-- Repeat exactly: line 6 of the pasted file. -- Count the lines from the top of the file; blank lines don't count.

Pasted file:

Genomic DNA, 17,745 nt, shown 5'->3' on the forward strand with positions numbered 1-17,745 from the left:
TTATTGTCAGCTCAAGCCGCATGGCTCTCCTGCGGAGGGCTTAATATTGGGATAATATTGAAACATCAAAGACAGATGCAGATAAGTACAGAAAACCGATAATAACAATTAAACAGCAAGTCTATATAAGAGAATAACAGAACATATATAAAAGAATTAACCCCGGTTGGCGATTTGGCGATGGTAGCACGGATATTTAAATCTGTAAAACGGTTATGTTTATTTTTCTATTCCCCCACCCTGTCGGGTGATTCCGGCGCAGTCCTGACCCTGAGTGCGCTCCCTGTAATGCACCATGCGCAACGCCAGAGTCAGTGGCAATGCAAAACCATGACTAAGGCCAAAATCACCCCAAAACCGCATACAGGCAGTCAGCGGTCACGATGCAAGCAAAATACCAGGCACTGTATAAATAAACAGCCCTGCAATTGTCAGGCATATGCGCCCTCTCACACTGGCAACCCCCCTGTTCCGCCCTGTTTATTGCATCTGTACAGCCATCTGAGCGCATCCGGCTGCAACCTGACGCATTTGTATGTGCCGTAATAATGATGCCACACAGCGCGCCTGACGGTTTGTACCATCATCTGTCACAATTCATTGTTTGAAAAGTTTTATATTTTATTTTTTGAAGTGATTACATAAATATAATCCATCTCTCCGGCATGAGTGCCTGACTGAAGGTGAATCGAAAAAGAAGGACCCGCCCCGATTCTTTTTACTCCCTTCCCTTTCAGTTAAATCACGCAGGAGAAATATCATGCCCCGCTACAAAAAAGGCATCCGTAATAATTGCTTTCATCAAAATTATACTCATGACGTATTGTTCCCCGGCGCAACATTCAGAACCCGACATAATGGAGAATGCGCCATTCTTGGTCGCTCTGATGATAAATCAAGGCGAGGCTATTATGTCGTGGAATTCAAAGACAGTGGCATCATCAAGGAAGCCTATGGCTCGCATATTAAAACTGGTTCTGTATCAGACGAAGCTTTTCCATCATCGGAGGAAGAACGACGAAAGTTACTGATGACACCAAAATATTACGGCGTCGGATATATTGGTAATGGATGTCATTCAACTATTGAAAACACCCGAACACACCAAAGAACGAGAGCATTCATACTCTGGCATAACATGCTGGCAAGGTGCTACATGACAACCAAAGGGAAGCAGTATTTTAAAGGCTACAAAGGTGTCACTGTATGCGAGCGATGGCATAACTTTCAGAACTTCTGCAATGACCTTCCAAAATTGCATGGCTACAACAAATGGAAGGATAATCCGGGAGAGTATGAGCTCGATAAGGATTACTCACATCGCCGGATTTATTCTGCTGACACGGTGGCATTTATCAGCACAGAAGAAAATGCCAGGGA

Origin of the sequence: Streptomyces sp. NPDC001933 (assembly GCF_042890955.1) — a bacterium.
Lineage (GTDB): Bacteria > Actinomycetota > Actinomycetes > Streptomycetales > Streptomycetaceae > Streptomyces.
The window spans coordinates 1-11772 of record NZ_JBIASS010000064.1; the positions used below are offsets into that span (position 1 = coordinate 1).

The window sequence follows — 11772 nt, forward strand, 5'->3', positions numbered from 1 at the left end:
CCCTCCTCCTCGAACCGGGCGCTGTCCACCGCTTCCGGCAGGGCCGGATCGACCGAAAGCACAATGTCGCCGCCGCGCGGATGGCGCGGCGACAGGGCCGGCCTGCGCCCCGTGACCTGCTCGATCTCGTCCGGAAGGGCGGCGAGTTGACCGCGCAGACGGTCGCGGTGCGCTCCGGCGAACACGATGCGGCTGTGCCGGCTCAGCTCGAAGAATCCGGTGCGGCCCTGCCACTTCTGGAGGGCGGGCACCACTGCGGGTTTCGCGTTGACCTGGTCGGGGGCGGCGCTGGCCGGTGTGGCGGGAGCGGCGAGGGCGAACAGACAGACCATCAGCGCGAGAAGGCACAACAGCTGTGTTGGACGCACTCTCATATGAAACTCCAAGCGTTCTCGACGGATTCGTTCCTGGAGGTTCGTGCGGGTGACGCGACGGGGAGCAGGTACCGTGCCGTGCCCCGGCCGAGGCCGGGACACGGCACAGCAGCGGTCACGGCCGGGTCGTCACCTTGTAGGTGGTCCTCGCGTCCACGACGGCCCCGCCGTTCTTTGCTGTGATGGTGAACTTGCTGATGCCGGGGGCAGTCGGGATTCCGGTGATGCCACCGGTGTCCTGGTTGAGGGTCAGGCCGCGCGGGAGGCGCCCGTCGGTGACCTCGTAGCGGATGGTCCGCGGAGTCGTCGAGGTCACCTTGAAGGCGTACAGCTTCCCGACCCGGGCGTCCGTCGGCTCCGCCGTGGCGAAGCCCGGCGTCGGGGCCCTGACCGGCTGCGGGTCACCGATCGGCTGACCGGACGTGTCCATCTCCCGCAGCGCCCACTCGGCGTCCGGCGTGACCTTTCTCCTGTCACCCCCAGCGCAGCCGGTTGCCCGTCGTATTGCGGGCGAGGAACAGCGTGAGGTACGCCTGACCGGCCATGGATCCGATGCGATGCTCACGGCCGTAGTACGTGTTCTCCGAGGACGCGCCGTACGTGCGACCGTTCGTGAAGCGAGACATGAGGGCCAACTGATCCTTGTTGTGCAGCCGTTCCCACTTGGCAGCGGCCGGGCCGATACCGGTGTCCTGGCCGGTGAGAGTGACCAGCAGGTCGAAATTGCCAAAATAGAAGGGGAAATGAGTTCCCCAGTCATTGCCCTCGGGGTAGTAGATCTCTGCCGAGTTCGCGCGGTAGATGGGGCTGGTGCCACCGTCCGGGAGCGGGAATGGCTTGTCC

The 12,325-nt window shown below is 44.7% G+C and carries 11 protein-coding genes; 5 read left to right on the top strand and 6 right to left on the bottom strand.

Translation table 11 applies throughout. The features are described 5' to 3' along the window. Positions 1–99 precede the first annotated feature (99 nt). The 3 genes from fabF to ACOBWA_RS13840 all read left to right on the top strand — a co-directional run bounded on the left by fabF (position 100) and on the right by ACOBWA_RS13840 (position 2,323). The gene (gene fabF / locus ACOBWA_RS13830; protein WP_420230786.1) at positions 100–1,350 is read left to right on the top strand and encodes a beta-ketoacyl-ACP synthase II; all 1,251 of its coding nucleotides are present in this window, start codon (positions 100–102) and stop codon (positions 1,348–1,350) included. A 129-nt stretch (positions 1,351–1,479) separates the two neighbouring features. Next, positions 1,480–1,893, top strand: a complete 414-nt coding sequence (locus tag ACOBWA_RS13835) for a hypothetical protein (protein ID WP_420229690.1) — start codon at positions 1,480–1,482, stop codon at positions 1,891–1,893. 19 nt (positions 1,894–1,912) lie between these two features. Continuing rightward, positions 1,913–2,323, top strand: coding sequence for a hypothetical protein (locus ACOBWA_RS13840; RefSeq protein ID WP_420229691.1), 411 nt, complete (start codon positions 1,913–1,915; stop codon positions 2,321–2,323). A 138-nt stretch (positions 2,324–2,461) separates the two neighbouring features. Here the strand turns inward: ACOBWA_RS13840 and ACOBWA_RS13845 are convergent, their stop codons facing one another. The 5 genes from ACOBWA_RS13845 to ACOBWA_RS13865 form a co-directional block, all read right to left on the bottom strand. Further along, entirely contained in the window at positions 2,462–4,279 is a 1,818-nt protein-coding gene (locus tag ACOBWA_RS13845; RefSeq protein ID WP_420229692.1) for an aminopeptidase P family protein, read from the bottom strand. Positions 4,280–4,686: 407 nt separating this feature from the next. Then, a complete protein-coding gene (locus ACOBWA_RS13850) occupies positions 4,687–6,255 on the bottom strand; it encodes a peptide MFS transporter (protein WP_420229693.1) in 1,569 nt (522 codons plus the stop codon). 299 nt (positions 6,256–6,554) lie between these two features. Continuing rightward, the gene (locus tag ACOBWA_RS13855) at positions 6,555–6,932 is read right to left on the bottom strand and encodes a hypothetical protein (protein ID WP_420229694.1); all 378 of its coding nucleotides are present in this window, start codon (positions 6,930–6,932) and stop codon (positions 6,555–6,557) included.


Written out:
The window sequence follows — 11772 nt, forward strand, 5'->3', positions numbered from 1 at the left end: